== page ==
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Sisyphus

Sisyphus

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Published by: api-3755120 on Oct 18, 2008
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In Greek mythology, Sisyphus , was a king punished in Tartarus by being cursed to roll a huge boulder
up a hill, only to watch it roll down again, and to repeat this throughout eternity.
Today, Sisyphean can be used as an adjective meaning that an activity is unending and/or repetitive. It
could also be used to refer to tasks that are pointless and unrewarding.

Sisyphus was son of the king Aeolus of Thessaly and Enarete, and the founder and first king of Ephyra
(Corinth). He was the father of Glaucus by the nymph Merope, and the grandfather of Bellerophon.
Later sources say Sisyphus was the father of Odysseus by Anticlea, just before she married her later
husband, Laertes. Sisyphus was said to have founded the Isthmian games in honor of Melicertes.

Sisyphus promoted navigation and commerce, but was avaricious and deceitful, violating the laws of hospitality by killing travelers and guests. He took pleasure in these killings because they allowed him to maintain his dominant position. From Homer onwards, Sisyphus was famed as the craftiest of men. He seduced his niece, took his brother's throne and betrayed Zeus's secrets. Zeus then ordered Hades to chain Sisyphus in Tartarus. Sisyphus slyly asked Thanatos to try the chains to show how they worked. When Thanatos did so, Sisyphus secured them and threatened Hades. This caused an uproar, and no human could die until Ares (who was annoyed that his battles had lost their fun because his opponents would not die) intervened, freeing Thanatos and sending Sisyphus to Tartarus.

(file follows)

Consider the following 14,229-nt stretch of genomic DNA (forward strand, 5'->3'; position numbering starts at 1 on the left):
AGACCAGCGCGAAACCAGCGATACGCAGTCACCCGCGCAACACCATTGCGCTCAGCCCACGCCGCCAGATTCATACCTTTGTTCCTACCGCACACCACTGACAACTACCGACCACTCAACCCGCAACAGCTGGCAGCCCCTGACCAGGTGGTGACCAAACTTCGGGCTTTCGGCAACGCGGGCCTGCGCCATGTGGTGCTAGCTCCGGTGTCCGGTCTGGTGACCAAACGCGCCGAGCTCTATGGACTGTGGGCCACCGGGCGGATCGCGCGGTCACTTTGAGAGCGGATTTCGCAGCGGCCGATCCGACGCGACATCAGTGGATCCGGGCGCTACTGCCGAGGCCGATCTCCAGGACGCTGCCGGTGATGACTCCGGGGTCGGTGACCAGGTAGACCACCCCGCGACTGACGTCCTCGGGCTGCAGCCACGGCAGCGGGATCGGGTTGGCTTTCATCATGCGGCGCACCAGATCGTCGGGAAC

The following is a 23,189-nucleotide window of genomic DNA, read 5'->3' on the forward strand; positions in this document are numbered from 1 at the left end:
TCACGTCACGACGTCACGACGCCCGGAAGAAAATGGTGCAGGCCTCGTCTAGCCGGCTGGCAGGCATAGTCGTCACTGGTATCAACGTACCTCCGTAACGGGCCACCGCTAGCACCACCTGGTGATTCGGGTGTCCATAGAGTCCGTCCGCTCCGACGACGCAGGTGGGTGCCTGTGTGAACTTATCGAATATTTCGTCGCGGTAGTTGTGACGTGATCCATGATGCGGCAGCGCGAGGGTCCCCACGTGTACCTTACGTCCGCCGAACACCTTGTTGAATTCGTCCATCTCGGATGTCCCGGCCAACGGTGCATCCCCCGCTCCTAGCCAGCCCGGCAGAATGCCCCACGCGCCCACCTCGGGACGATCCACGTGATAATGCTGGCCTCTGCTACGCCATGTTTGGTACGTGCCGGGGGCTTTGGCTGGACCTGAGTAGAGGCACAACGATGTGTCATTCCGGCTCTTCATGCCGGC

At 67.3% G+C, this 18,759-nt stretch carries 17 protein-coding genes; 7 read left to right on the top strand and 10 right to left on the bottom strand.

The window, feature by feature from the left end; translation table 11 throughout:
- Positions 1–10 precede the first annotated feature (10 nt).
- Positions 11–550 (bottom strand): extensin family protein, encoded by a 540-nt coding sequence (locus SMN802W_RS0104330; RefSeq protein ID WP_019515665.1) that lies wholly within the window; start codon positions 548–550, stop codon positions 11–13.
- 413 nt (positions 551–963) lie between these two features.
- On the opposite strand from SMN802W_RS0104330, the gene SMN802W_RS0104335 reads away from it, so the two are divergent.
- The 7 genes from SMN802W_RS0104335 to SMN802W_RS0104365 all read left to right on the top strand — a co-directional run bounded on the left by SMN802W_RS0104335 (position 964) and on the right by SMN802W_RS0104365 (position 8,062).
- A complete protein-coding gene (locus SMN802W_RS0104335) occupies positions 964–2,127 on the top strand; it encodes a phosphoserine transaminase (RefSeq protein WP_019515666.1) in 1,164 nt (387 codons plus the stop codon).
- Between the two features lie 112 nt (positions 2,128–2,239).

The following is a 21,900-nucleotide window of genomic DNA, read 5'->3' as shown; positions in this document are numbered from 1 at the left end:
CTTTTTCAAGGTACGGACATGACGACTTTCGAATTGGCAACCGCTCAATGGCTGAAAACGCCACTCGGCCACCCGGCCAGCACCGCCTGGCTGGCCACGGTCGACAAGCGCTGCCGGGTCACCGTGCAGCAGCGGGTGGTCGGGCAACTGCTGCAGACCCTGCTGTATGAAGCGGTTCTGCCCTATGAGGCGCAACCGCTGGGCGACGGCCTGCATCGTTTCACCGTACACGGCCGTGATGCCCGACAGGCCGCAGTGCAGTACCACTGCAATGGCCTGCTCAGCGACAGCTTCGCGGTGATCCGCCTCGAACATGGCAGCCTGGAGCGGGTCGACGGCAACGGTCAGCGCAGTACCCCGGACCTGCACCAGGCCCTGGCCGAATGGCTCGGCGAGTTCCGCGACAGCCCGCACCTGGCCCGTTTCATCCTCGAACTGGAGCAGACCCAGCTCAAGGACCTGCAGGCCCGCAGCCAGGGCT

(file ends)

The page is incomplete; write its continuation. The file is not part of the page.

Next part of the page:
However, before Sisyphus died, he had told his wife that when he was dead she was not to offer the
usual sacrifice. In the underworld he complained that his wife was neglecting him and persuaded
Persephone, Queen of the Underworld, to allow him to go back to the upper world and ask his wife to
perform her duty. When Sisyphus got back to Corinth, he refused to return and was eventually carried
back to the underworld by Hermes. In another version of the myth, Persephone was directly persuaded
that he had been conducted to Tartarus by mistake and ordered him to be freed.

"Sisyphean challenge"

As a punishment from the gods for his trickery, Sisyphus was compelled to roll a huge rock up a steep
hill, but before he could reach the top of the hill, the rock would always roll back down again, forcing
him to begin again. The maddening nature of the punishment was reserved for Sisyphus due to his
hubristic belief that his cleverness surpassed that of Zeus. Sisyphus took the bold step of reporting one
of Zeus's sexual conquests, telling the river god Asopus of the whereabouts of his daughter Aegina.
Zeus had taken her away, but regardless of the impropriety of Zeus's frequent conquests, Sisyphus
overstepped his bounds by considering himself a peer of the gods who could rightfully report their
indiscretions. As a result, Zeus displayed his own cleverness by binding Sisyphus to an eternity of
frustration. Accordingly, pointless or interminable activities are often described as Sisyphean. Sisyphus
was a common subject for ancient writers and was depicted by the painter Polygnotus on the walls of
the Lesche at Delphi.

According to the solar theory, Sisyphus is the disk of the sun that rises every day in the east and then
sinks into the west. Other scholars regard him as a personification of waves rising and falling, or of the
treacherous sea. The 1st-century BC Epicurean philosopher Lucretius interprets the myth of Sisyphus
as personifying politicians aspiring for political office who are constantly defeated, with the quest for
power, in itself an "empty thing," being likened to rolling the boulder up the hill. Welcker suggested
that he symbolises the vain struggle of man in the pursuit of knowledge, and S. Reinach that his
punishment is based on a picture in which Sisyphus was represented rolling a huge stone
Acrocorinthus, symbolic of the labour and skill involved in the building of the Sisypheum. Albert
Camus, in his 1942 essay The Myth of Sisyphus, sees Sisyphus as personifying the absurdity of human

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